Dental & Implant Centre in West Byfleet, Surrey
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Crowns

A crown is a strong, long-lasting way of restoring a tooth. It is often the best way to rebuild a tooth which has broken or been weakened by decay or a large filling. It may also be the best solution for improving the appearance of a heavily filled tooth.

A crown may also be known as a “cap”. It fits over the remaining parts of the tooth, strengthening it and giving it the shape and contour of a natural tooth. Similarly, if you have a dental implant, then this will be capped with a crown to replace the missing tooth.

Why might my dentist advise a crown?

There are a number of reasons your dentist might advise that you have a crown on your teeth:

  • the tooth may have been weakened by having a very large filling;
  • you may have discoloured fillings and would like to improve the appearance of the teeth;
  • you may have had a root filling which will need a crown to protect it;
  • you may have had an accident and damaged the tooth;
  • your tooth may have been fractured;
  • you may want to improve the appearance of your smile.

How long will a crown last?

This will depend very much on how strong the remaining tooth is, how heavy your bite is, and how well it is looked after with a good daily oral health regime and a healthy diet which reduces the amount of sugary food and drink. In such circumstances, a crown can last for many years.

What are crowns made of?

There are a variety of types of crown, for example porcelain, gold, porcelain bonded to precious metal, and ceramic. If a tooth is root-filled, it may need to have a metal or carbon fibre post fitted first to support or retain the crown. Selecting the best type of crown to fit your needs will depend on the necessity for strength and aesthetics. Your dentist will explain the differences and advise which is best for your circumstances, and cost will be taken into account.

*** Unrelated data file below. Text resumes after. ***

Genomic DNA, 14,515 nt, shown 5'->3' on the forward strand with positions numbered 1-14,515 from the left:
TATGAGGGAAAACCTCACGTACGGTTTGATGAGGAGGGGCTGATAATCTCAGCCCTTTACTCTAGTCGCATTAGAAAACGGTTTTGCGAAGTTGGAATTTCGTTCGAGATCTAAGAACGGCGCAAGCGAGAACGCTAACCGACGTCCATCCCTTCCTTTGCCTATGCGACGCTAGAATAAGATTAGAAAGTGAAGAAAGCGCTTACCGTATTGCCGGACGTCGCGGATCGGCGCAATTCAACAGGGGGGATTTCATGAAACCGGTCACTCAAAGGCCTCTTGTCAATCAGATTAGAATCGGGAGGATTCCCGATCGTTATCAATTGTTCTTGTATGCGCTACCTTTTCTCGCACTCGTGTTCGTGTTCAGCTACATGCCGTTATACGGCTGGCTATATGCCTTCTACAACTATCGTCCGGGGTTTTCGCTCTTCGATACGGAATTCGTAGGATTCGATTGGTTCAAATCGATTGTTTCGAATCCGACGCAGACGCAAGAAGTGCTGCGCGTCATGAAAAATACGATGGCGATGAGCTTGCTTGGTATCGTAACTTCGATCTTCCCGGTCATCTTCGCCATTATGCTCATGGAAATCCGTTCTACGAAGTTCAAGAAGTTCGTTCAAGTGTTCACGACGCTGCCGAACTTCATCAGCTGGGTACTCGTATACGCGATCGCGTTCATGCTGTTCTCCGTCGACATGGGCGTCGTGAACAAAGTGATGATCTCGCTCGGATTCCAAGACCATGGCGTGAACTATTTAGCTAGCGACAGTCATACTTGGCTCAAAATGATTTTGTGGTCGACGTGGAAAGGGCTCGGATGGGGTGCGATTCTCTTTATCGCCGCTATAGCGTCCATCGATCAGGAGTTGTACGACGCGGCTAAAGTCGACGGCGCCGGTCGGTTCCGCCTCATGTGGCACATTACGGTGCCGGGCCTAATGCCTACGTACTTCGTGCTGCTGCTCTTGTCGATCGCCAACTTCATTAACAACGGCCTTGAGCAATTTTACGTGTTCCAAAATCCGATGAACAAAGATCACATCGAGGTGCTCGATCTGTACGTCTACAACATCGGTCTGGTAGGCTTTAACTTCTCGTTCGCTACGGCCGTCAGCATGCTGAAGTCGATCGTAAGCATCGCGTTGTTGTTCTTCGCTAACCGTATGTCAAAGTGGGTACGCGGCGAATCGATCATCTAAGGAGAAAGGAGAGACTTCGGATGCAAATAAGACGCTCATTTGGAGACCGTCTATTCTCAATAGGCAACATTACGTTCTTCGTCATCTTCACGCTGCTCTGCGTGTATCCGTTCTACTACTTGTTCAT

Why might I be recommended to have a gold crown?

Gold, or more precisely a gold alloy, may be recommended for restoring badly damaged posterior teeth. It is a very workable metal, extremely strong and long lasting, will not chip or break and has the advantage of having the same ‘wear rate’ as tooth enamel so that it will not cause excessive wear on the teeth that it bites on. The only real disadvantage is its appearance, so we recommend gold crowns only for less visible teeth at the back of your mouth.

What is the procedure?

For us to prepare and fit of a conventional crown you will need 2 appointments. At your first one, your dentist will trim and adjust the remaining tooth to the required shape for the crown to go over it. If the tooth is very broken down then this may involve building up some of the tooth core with a strong filling material. An impression is then taken and sent to the technician who will make the crown. The colour will be carefully chosen to match your other teeth. A temporary crown will be made and cemented on to the tooth core, to last until your next appointment.
At your second appointment, the temporary crown will be removed, and the newly fabricated crown will be inserted and carefully assessed for fit, appearance and correct bite. Any necessary adjustments will be made and, when perfect, the crown will be securely cemented to the tooth core.